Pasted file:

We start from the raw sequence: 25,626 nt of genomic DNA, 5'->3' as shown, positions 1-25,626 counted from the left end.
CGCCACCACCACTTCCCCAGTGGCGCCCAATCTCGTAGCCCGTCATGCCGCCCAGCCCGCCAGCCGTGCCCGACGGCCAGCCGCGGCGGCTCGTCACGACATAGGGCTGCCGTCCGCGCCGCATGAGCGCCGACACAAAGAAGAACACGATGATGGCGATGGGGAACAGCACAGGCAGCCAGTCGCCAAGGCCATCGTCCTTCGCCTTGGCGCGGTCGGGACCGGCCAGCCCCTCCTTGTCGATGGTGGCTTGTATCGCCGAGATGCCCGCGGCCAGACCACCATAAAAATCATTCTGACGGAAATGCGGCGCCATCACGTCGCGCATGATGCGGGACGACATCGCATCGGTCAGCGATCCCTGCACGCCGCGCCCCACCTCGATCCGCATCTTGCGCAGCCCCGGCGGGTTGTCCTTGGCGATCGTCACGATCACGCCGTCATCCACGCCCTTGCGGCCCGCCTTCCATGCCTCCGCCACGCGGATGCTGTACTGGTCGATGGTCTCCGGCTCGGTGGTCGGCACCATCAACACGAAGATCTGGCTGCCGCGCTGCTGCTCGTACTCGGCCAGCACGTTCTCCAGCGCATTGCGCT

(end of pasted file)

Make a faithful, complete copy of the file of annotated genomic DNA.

We start from the raw sequence: 25,626 nt of genomic DNA, 5'->3' as shown, positions 1-25,626 counted from the left end.
CGCCACCACCACTTCCCCAGTGGCGCCCAATCTCGTAGCCCGTCATGCCGCCCAGCCCGCCAGCCGTGCCCGACGGCCAGCCGCGGCGGCTCGTCACGACATAGGGCTGCCGTCCGCGCCGCATGAGCGCCGACACAAAGAAGAACACGATGATGGCGATGGGGAACAGCACAGGCAGCCAGTCGCCAAGGCCATCGTCCTTCGCCTTGGCGCGGTCGGGACCGGCCAGCCCCTCCTTGTCGATGGTGGCTTGTATCGCCGAGATGCCCGCGGCCAGACCACCATAAAAATCATTCTGACGGAAATGCGGCGCCATCACGTCGCGCATGATGCGGGACGACATCGCATCGGTCAGCGATCCCTGCACGCCGCGCCCCACCTCGATCCGCATCTTGCGCAGCCCCGGCGGGTTGTCCTTGGCGATCGTCACGATCACGCCGTCATCCACGCCCTTGCGGCCCGCCTTCCATGCCTCCGCCACGCGGATGCTGTACTGGTCGATGGTCTCCGGCTCGGTGGTCGGCACCATCAACACGAAGATCTGGCTGCCGCGCTGCTGCTCGTACTCGGCCAGCACGTTCTCCAGCGCATTGCGCT